Celebrating Hawaii ocean thermal energy conversion power plant

Celebrating Hawaii ocean thermal energy conversion power plant

An ocean thermal energy conversion power plant has gone operational; it was celebrated at the Natural Energy Laboratory of Hawaii Authority earlier this month. The governor of Hawaii, David Ige, "flipped the switch" to activate the plant.

This is the first true closed-cycle Thermal Energy Conversion (OTEC) plant to be connected to a U.S. electrical grid, said Big Island Video News.com.

A number of reporters for sites such as Renewable Energy Magazine and Popular Science were regarding the new plant as a significant marker in ocean efforts. This is a "demo" plant connected to the grid, capable of generating enough electricity to 120 homes a year. (It's 105 kilowatts, enough to power about 120 homes.)

Big Island Now said kilowatts of sustainable, continuous electricity will be generated by the-site plant. While 120 homes is not a large number, the plant is considered significant as a test bed to commercialize conversion technology and to bolster innovation.

The process involves power derived from ocean temperature differences, as Mary Beth Griggs in Popular Science said, "between the warm, shallow seawater lapping up against a beach and the icy depths of the ocean." Griggs said the plant, built by Makai Ocean Engineering and situated at the Natural Energy Laboratory of Hawaii Authority (NELHA), expects to generate enough energy to power 120 homes per year and is the largest plant of its kind in the world.

The company described OTEC as a process that can produce electricity by using the temperature difference between deep cold ocean water and warm tropical surface waters. "OTEC plants pump large quantities of deep cold seawater and surface seawater to run a power cycle and produce electricity."

Anna Hirtenstein in Bloomberg reported that the project cost about $5 million to build and said that this is the world's largest plant to date utilizing the evolving renewable source.

Celebrating Hawaii ocean thermal energy conversion power plant

The state of Hawaii hopes to be wholly powered by renewables by 2045, said Bloomberg.

Hawaii's governor, David Ige, said Dan McCue in Renewable Energy Magazine, predicted that this will pave the way for larger plants serving a wider geographical area.

"Today marks the launch of the world's largest operational ocean ," said Governor Ige. "This plant provides a much-needed test bed to commercialize ocean thermal technology and bolster innovation, and it serves as a stepping stone to larger that will provide meaningful amounts of stable, clean power to Hawai'i and other locations in Asia Pacific, such as Okinawa, in the near future."

Makai Ocean Engineering began in 1973 as an ocean engineering company and has been pioneering OTEC research, with various contracts. Duke Hartman, vice president of business development at Makai, said in a phone interview with Bloomberg that the plant is "dispatchable." That means power quickly can be ramped up or down to accommodate fluctuating demand and intermittent power surges from solar and wind farms.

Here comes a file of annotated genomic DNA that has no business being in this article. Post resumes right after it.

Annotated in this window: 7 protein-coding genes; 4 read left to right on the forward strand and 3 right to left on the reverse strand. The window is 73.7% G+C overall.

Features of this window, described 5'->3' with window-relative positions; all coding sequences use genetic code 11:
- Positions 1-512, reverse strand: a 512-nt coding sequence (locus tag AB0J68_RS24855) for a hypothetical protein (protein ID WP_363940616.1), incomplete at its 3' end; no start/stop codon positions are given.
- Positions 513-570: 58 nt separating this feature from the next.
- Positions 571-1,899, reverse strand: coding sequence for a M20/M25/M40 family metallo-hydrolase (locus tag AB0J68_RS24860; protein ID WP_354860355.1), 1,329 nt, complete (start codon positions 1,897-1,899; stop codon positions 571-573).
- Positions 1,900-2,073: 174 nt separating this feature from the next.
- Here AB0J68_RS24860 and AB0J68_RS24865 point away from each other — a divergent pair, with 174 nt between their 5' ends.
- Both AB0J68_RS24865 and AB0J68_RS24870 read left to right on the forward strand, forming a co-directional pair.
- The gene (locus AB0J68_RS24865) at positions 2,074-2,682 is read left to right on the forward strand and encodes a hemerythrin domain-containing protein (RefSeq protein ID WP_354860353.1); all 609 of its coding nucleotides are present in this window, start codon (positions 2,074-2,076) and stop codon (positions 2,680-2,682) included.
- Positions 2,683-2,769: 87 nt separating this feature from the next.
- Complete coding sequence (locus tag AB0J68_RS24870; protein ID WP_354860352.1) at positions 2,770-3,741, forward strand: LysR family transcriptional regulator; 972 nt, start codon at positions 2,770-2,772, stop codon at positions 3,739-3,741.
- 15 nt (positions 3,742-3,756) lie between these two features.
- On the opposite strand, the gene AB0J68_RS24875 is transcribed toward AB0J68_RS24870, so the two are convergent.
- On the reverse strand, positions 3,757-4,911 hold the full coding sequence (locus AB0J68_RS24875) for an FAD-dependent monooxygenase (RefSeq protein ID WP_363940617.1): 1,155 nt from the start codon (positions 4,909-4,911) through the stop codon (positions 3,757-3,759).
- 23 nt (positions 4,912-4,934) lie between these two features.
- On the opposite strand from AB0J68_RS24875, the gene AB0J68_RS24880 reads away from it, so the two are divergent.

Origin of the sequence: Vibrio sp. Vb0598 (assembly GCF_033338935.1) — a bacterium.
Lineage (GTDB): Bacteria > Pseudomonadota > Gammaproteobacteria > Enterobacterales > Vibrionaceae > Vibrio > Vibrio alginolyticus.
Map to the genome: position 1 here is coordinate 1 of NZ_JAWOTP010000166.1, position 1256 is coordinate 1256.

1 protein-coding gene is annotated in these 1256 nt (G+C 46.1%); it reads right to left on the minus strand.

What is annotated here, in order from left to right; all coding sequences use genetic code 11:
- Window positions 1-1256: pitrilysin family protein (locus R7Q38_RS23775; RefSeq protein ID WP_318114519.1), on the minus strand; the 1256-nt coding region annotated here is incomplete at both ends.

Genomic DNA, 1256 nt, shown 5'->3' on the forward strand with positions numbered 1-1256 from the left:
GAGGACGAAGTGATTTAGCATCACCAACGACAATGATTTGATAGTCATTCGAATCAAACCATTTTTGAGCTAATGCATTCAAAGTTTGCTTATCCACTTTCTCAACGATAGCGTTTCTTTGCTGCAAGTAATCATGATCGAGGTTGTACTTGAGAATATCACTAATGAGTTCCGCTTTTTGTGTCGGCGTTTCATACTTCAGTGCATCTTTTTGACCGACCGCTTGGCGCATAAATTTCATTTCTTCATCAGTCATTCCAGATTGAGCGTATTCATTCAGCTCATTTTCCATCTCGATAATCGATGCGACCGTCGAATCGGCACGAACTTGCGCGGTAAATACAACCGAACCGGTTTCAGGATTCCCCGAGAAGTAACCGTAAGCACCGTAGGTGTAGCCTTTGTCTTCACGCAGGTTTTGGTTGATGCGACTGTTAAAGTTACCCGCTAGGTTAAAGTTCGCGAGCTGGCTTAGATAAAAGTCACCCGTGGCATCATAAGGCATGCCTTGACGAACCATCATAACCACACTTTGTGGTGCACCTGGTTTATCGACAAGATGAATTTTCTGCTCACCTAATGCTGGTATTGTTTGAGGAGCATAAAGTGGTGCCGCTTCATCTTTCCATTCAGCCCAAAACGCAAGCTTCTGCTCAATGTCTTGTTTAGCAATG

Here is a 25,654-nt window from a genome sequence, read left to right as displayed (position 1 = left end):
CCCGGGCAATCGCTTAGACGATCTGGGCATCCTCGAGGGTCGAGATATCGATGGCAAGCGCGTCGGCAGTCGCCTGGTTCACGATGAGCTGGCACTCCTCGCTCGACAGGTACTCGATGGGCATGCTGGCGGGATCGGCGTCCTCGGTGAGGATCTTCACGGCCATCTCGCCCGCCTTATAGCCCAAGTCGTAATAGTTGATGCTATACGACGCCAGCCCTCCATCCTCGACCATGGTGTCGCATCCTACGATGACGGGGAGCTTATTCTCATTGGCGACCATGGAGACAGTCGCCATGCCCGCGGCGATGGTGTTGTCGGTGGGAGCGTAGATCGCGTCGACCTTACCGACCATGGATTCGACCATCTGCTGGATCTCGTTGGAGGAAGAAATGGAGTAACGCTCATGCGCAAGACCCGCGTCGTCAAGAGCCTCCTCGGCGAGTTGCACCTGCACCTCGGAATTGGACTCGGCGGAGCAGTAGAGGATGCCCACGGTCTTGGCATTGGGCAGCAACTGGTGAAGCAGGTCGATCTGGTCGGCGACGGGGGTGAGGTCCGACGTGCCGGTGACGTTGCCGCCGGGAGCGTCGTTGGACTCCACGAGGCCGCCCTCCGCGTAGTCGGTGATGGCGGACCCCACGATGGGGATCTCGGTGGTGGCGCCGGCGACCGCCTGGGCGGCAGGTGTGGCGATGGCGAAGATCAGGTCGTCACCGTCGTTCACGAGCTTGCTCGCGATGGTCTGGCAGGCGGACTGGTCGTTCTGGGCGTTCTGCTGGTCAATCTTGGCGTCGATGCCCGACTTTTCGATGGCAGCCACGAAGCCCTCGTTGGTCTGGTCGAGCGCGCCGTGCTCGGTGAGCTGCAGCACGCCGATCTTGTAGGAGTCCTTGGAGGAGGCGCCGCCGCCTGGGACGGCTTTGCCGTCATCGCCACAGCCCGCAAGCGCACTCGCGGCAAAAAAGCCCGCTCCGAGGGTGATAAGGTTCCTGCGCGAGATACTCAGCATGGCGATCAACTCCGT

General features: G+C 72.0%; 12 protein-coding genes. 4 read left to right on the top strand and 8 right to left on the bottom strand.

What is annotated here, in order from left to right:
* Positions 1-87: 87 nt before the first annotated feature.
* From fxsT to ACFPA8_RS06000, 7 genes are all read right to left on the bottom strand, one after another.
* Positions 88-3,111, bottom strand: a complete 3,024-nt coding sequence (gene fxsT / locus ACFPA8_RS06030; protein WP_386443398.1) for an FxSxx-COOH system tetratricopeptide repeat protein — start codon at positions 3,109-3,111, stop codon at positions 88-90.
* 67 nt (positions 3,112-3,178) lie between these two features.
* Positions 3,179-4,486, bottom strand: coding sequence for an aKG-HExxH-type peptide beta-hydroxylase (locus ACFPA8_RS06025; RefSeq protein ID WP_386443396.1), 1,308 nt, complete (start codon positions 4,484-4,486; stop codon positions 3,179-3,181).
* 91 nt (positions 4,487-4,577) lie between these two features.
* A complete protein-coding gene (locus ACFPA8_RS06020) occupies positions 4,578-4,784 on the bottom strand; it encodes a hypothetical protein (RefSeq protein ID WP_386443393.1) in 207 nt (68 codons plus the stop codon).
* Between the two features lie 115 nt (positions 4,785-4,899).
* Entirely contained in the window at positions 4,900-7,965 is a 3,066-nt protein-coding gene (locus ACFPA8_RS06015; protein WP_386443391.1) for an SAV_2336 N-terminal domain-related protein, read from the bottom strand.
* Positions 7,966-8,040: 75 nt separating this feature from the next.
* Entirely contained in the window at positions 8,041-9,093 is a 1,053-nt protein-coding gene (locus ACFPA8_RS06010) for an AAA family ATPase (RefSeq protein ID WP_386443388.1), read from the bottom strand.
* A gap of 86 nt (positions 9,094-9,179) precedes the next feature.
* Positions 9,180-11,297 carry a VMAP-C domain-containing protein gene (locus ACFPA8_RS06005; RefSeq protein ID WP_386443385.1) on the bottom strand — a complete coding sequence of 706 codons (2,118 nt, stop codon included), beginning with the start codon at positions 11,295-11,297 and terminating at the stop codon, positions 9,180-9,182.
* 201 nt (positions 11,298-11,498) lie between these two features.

Explore further

Partnership to build world's largest OTEC plant off China coast

More information: www.makai.com/ocean-thermal-energy-conversion/

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Aug 25, 2015
If ocean temperatures increased, it would make this process more efficient.

Inv #803781

Aug 25, 2015
Will this increase marine life with the cycling of bottom nutrients, or will it cause weather problems with the changes is sea surface temperatures?

Aug 25, 2015
jljenkins proposed, "If ocean temperatures increased, it would make this process more efficient."

That will only be true if the temperature differential between shallow, warmer water and deeper, colder water is increased by global warming - since it's the differential that is the source of energy they're capturing.

I haven't read of any climatologists making that prediction, have you?

Aug 25, 2015
gkam asked, "Will this increase marine life with the cycling of bottom nutrients, or will it cause weather problems with the changes is sea surface temperatures?"

First question -there may be local effects on marine life. One reason to run a test plant is to learn what the effects are.

Second question - Everything affects weather. It's 'sensitive to initial conditions.' Even so, you'd have to create a pretty darn vast energy extraction infrastructure based on this technology to make a noticeable change in weather patterns.

Aug 26, 2015
"you'd have to create a pretty darn vast energy extraction infrastructure based on this technology to make a noticeable change in weather patterns."
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Sounds like what they thought about coal.

Aug 29, 2015
$48,000 per Kw beats Calder hall !

Aug 29, 2015
"We must bring this up at the christian technological review committee, to check for sorcery, witch craft or satanic manifestations."
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No, don't! We can just do anything we want without checking for consequences!

Fukushima and Chernobyl showed us that.

Aug 29, 2015
OTOH: Time to get it working. We are making big changes, and not all technologies can now support themselves:

"PJM Interconnection, the nation's largest grid operator, announced on Friday that it will pay $164.77 per megawatt day (MWd) to generators beginning in June 2018 as a result of a capacity auction held earlier this month. The new payment numbers represent a 37% increase over current payments, Bloomberg reports.

The auction results were hailed as good news for existing generators, which stand to gain if they meet the stricter performance requirements. Three of Exelon's nuclear facilities, however, did not clear the auction, putting their futures in doubt."

http://www.utilit.../404480/

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